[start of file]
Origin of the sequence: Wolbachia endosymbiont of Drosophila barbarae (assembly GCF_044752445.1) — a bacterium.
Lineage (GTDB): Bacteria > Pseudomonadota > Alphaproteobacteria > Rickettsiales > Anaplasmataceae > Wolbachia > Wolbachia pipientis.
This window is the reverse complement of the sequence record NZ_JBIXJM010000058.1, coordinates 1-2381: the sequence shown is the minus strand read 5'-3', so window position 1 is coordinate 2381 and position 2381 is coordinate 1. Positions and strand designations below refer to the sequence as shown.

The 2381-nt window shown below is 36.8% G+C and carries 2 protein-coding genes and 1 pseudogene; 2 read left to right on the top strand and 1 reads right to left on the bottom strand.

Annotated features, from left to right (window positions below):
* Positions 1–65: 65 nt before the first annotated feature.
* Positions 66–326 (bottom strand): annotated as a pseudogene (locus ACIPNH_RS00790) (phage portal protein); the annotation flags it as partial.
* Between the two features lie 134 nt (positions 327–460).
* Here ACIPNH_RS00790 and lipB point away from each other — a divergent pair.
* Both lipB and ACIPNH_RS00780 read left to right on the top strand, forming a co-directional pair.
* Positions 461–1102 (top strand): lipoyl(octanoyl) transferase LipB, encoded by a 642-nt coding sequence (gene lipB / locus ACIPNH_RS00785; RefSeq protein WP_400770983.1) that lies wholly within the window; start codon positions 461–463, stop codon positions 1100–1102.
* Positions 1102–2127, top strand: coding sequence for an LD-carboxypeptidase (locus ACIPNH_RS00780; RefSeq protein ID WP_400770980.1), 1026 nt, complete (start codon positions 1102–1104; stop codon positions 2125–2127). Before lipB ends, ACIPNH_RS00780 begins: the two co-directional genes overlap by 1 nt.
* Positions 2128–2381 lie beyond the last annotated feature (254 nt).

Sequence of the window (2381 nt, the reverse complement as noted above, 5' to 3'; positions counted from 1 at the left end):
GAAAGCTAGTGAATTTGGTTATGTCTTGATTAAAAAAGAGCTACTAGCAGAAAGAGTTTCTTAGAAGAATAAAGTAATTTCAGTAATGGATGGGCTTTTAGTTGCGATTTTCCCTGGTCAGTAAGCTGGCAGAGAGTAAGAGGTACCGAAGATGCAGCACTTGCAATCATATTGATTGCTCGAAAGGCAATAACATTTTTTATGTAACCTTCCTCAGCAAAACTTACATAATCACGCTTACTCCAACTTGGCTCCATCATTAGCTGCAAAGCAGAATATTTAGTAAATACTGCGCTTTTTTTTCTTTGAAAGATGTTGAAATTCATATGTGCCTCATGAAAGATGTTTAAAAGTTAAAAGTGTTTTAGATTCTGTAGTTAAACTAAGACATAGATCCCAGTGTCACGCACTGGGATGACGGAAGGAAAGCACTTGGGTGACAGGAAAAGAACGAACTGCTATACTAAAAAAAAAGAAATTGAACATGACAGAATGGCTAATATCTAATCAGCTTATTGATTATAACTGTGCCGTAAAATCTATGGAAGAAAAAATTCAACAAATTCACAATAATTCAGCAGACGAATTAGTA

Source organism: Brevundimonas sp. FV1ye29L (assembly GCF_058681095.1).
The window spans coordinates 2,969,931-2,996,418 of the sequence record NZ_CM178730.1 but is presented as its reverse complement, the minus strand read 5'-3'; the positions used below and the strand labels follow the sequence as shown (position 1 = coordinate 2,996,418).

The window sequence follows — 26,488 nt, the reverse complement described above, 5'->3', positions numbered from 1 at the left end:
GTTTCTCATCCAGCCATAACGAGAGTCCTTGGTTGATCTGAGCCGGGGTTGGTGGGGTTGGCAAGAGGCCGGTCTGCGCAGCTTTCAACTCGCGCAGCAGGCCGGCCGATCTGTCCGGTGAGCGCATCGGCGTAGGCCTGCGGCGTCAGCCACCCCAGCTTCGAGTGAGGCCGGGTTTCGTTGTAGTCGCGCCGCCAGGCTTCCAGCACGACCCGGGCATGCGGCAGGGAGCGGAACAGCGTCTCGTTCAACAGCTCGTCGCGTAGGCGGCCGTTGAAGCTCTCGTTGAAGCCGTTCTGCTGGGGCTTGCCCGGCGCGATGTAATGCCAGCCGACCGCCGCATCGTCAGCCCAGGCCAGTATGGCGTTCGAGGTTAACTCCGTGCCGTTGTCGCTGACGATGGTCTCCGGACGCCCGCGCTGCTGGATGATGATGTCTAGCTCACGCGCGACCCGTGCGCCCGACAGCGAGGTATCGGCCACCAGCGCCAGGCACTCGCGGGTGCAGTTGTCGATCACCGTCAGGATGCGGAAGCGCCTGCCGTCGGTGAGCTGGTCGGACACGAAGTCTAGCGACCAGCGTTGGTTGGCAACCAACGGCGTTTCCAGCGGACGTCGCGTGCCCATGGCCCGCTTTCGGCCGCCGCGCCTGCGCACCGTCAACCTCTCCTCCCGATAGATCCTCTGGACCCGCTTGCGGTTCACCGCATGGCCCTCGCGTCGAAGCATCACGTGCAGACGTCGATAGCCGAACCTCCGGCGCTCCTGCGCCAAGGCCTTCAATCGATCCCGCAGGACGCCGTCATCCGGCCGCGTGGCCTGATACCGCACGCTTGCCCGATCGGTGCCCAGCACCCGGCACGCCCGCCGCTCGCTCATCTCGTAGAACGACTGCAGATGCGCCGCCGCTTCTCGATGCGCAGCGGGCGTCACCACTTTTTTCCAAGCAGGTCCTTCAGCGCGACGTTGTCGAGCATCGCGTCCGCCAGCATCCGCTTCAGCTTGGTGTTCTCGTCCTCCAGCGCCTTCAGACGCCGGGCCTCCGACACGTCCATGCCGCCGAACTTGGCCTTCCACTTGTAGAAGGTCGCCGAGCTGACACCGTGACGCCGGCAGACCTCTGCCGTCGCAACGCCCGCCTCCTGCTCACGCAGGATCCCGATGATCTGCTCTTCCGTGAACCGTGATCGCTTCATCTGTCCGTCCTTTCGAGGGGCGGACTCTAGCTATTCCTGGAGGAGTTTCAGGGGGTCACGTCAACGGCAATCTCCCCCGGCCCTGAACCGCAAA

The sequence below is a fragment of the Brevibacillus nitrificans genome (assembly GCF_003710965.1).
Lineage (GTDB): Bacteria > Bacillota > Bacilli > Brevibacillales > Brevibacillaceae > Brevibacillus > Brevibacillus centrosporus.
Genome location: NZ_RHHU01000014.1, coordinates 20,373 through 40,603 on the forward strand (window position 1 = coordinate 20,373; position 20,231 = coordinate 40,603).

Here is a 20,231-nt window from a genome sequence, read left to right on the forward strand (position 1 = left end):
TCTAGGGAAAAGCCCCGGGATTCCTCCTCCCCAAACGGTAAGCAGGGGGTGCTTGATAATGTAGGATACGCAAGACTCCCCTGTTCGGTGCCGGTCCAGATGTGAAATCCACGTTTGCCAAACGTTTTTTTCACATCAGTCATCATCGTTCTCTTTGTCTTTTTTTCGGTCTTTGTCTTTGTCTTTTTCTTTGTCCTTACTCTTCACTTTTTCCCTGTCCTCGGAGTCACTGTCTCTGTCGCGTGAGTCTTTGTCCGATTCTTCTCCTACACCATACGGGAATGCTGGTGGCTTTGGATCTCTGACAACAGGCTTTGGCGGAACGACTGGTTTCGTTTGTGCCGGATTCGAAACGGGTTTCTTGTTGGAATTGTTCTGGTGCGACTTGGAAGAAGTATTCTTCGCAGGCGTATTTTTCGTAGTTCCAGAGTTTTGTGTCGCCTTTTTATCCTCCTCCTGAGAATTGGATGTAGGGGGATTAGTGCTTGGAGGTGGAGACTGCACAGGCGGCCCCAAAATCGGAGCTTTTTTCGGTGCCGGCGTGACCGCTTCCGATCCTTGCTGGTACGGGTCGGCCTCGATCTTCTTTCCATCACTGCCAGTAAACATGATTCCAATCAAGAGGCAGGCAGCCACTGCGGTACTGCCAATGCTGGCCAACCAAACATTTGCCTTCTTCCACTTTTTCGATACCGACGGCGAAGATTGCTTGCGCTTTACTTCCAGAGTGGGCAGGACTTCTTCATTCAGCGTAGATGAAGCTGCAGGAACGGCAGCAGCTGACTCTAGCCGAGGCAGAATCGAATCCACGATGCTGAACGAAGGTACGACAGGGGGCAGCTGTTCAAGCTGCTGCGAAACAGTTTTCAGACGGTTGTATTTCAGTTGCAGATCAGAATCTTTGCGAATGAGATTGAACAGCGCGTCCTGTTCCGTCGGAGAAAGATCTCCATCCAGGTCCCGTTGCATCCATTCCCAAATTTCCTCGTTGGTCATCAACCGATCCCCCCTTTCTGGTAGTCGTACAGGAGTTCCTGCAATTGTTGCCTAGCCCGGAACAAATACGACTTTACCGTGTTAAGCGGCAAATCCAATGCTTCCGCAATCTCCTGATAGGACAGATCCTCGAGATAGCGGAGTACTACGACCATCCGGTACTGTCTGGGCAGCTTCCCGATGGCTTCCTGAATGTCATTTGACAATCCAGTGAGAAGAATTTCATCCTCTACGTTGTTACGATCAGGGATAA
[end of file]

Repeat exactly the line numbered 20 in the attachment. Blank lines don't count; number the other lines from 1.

The sequence below is a fragment of the Brevibacillus nitrificans genome (assembly GCF_003710965.1).